“Thy will be done.”

The words are familiar to us. Memorized and held close against our hearts, this prayer was given to us by Jesus himself in Matthew 6. It is a simple but weighty instruction manual to prayer.

“Our Father in heaven, hallowed be your name.
Your kingdom come, your will be done,
on earth as it is in heaven.”

Matthew 6:9-10

But those words, “Thy will be done.” My sinful self finds them much harder to say.

It’s difficult to say, “Thy will be done” when faced with tremendous pain or suffering. How can I pray “Thy will be done” knowing that I may not be comfortable with the answer? Or when faced with the realities of this world — with sickness and job loss and injustice and brokenness? Can I trust His will even then?

My hands clutch tightly at the last vestiges of control, white-knuckled and refusing to let go. The lie that, “I know best” is so tantalizing; so easy for me to believe.

“Thy will be done.”

When those words seem impossibly heavy, we remember the garden of Gethsemane.

We remember the Son of God, falling on the ground in prayer, His soul sorrowful until death. Knowing what was coming, knowing the full will of the Father, He prayed, “Abba, Father, all things are possible for you. Remove this cup from me. Yet not what I will, but what you will.”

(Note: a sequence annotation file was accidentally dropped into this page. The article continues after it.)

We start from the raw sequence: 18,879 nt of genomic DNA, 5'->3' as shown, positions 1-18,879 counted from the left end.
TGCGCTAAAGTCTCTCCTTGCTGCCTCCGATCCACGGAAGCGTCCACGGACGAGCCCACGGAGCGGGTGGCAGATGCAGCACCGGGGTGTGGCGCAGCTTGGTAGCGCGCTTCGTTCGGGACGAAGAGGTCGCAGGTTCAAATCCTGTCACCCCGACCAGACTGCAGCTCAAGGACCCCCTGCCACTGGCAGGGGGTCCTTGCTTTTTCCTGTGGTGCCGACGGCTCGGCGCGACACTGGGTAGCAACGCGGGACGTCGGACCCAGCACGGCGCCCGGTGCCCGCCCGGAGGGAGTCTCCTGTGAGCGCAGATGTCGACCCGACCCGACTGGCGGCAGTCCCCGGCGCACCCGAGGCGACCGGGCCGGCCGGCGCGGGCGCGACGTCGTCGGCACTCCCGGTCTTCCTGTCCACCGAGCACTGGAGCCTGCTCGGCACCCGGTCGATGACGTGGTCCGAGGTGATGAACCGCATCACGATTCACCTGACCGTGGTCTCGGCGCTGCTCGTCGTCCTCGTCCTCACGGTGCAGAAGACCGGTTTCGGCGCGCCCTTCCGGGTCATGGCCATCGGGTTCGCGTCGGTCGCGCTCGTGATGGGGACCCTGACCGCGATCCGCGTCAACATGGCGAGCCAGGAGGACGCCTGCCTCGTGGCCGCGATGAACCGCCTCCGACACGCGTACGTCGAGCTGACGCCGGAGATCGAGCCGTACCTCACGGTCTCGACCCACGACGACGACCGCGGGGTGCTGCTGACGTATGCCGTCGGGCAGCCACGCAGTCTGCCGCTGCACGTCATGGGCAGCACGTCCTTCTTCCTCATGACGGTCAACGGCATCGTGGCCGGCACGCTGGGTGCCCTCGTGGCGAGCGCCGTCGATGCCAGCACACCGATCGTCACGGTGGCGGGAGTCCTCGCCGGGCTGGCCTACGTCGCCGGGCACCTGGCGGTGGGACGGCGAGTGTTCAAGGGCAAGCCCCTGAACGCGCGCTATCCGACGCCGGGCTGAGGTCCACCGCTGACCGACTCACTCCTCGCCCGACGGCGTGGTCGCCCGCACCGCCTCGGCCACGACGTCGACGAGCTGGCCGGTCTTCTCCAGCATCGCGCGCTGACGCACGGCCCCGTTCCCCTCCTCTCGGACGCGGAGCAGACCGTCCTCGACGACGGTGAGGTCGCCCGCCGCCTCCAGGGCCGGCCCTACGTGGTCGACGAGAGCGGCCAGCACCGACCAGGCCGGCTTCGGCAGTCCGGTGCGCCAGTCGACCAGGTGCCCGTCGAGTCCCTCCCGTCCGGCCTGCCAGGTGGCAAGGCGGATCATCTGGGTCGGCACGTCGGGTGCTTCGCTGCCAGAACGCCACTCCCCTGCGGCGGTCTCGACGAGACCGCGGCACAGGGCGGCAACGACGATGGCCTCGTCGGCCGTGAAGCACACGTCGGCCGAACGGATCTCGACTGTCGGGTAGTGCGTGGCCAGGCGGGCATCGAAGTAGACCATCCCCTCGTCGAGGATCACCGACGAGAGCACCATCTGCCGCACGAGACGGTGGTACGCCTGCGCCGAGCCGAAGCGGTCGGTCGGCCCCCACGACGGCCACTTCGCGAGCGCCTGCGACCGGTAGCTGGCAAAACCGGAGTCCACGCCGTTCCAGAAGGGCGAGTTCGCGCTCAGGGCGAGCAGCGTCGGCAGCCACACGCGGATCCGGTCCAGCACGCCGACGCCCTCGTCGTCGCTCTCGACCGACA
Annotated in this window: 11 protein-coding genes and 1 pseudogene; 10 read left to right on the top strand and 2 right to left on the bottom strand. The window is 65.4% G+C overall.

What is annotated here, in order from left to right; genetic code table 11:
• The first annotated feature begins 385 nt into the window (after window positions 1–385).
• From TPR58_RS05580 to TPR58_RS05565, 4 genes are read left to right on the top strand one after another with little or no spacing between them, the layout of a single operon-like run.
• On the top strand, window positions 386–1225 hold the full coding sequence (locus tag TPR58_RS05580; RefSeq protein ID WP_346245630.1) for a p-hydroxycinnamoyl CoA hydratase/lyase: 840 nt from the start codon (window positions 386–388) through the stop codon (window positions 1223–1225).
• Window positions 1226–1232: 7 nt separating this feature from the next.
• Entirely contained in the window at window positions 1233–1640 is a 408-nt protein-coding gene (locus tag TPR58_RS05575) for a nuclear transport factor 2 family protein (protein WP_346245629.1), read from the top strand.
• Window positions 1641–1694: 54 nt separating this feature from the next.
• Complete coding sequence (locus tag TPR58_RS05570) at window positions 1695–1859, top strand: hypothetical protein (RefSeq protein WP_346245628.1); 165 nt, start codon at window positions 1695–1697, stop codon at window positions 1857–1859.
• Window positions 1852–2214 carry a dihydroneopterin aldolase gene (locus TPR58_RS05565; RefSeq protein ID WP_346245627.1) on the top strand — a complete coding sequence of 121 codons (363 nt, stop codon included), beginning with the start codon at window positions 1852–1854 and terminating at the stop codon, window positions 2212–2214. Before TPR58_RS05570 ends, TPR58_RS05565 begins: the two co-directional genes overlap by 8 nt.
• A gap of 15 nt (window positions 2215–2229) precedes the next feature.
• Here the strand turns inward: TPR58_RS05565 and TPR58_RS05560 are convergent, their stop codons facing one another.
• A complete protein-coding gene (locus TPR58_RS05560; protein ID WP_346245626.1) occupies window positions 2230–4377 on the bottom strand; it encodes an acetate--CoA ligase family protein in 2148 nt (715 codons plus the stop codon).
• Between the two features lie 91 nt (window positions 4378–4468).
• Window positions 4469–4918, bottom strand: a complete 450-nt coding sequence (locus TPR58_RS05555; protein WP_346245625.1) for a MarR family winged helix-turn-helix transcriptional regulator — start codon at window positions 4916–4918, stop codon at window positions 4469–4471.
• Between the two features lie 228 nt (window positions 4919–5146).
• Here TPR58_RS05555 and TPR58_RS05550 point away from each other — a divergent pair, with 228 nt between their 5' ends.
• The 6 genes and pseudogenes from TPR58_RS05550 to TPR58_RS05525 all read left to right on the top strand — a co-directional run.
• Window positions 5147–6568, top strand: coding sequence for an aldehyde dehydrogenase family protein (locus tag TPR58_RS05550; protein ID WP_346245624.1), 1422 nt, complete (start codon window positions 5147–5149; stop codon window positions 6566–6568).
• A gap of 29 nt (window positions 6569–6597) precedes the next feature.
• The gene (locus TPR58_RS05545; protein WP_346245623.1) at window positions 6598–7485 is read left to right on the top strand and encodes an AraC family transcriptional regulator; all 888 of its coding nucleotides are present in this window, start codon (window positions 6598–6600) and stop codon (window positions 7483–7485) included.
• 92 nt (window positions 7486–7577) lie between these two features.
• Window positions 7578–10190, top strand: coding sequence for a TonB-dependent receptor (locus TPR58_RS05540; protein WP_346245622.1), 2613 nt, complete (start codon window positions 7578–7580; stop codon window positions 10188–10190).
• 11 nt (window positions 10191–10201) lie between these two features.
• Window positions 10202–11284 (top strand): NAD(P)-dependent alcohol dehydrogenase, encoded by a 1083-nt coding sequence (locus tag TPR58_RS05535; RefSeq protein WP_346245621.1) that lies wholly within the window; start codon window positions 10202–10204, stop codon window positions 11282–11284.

And going a little farther, he fell on the ground and prayed that, if it were possible, the hour might pass from him. And he said, “Abba, Father, all things are possible for you. Remove this cup from me. Yet not what I will, but what you will.”

Mark 14:35-36

“Thy will be done.”

We serve a God who understands the full weight of that prayer.

We serve a God who humbled Himself in obedience to the Father — the God who calls us to submit to His will, having already done so Himself on the cross.

And we serve a God whose will is good. A God whom we can trust, even when we don’t understand.

There is glorious freedom to be found in surrender because we know that God’s will is good. As we release our own grip on control, He invites us to count it all joy, drawing us closer to Him even in suffering.

In the aligning of our hearts to His, we can pray “Thy will be done” with the confident assurance that no matter what tomorrow holds, we rest secure in Him. His nail-pierced hands hold us tight.

**Post originally appeared on the MommyMannegren Facebook page.

1 reply
  1. Hill Study Center
    Hill Study Center says:

    Wow! This is amazing! This was what I meditated and prayed with this morning about an issue very dear to my heart. I focused on when Jesus prayed at Gethsemane. You have been led by God to write this post. Yes, indeed let his will be done in our lives.


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